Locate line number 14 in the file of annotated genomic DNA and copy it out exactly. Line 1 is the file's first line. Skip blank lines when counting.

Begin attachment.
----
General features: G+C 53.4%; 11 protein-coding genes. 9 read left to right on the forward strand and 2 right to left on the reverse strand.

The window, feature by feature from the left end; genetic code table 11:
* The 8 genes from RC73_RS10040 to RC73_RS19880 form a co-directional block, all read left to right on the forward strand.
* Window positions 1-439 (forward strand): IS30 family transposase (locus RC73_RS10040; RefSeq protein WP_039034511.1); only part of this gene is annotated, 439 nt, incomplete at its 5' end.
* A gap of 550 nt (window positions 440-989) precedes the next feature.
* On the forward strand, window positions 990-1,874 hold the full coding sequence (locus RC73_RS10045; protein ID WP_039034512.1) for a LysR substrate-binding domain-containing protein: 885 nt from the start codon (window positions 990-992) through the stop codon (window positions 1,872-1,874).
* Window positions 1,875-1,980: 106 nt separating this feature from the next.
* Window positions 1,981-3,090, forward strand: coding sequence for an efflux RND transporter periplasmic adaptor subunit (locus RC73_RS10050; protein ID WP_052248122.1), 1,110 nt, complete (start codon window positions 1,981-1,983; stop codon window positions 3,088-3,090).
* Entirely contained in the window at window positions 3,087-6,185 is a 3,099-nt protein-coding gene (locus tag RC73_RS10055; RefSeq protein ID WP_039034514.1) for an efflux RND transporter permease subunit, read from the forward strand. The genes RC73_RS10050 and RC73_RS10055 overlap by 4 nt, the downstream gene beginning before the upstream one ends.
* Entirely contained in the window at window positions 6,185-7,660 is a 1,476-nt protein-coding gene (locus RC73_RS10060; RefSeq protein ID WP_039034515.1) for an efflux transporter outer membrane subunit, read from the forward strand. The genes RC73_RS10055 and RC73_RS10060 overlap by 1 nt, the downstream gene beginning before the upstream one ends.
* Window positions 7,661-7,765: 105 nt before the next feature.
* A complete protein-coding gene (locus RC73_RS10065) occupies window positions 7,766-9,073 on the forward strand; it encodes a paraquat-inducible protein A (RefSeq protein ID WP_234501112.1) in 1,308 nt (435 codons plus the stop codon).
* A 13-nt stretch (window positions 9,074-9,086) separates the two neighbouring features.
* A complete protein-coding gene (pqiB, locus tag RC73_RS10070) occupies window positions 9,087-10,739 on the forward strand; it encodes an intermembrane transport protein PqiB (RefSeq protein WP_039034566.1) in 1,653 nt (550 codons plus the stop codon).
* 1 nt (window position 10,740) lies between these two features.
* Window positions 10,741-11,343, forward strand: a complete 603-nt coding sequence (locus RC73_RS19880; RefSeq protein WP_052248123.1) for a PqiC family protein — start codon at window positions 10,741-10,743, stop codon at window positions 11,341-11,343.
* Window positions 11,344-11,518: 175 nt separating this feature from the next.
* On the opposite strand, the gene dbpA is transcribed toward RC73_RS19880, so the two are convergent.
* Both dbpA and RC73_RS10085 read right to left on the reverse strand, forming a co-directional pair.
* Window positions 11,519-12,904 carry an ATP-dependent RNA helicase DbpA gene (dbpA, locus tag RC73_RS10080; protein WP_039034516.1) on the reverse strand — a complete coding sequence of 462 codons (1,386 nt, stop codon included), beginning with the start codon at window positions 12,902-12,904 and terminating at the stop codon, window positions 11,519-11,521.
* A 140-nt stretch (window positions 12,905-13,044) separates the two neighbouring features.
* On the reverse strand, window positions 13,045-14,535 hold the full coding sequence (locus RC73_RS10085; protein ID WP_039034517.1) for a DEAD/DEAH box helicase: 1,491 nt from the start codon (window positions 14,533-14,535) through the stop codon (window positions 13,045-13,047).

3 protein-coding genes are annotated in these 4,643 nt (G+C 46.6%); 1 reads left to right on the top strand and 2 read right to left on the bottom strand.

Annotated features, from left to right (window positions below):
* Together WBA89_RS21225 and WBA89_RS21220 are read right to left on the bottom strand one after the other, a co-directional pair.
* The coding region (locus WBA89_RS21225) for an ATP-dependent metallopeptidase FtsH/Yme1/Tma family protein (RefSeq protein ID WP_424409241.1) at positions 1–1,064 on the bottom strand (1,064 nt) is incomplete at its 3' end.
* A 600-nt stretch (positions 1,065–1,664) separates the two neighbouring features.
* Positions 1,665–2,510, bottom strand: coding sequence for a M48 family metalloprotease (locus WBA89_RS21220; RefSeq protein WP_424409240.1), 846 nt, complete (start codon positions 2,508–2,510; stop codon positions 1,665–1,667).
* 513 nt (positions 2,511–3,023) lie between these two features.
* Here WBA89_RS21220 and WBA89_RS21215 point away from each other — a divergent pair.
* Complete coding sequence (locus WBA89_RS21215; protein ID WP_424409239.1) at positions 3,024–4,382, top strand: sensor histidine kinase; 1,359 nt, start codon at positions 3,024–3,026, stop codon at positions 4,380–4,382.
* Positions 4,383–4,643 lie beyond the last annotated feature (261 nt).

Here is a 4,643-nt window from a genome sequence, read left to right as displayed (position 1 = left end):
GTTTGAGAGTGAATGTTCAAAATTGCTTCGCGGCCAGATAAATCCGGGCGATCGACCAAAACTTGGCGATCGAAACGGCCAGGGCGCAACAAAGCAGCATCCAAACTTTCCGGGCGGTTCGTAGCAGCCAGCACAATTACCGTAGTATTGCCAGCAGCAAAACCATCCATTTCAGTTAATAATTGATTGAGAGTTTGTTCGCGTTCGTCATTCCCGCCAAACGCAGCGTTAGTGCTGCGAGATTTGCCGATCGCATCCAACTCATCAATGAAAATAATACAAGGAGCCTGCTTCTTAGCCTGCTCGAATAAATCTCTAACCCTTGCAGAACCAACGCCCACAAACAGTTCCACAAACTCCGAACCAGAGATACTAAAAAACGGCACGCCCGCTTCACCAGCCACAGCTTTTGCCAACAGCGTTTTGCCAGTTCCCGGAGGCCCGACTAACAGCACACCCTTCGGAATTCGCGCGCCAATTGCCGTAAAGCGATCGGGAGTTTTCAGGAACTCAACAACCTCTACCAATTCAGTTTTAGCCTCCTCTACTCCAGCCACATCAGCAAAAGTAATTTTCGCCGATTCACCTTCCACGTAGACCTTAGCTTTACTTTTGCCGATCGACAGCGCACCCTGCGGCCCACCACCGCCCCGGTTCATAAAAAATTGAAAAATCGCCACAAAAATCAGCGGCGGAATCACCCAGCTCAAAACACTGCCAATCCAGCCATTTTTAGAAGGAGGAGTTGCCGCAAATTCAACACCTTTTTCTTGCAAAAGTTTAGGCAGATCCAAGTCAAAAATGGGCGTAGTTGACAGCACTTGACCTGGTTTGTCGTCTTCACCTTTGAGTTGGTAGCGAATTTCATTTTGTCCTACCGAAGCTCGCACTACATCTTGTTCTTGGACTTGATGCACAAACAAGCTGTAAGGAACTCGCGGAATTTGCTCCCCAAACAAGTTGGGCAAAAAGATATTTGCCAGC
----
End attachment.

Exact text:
* A complete protein-coding gene (pqiB, locus tag RC73_RS10070) occupies window positions 9,087-10,739 on the forward strand; it encodes an intermembrane transport protein PqiB (RefSeq protein WP_039034566.1) in 1,653 nt (550 codons plus the stop codon).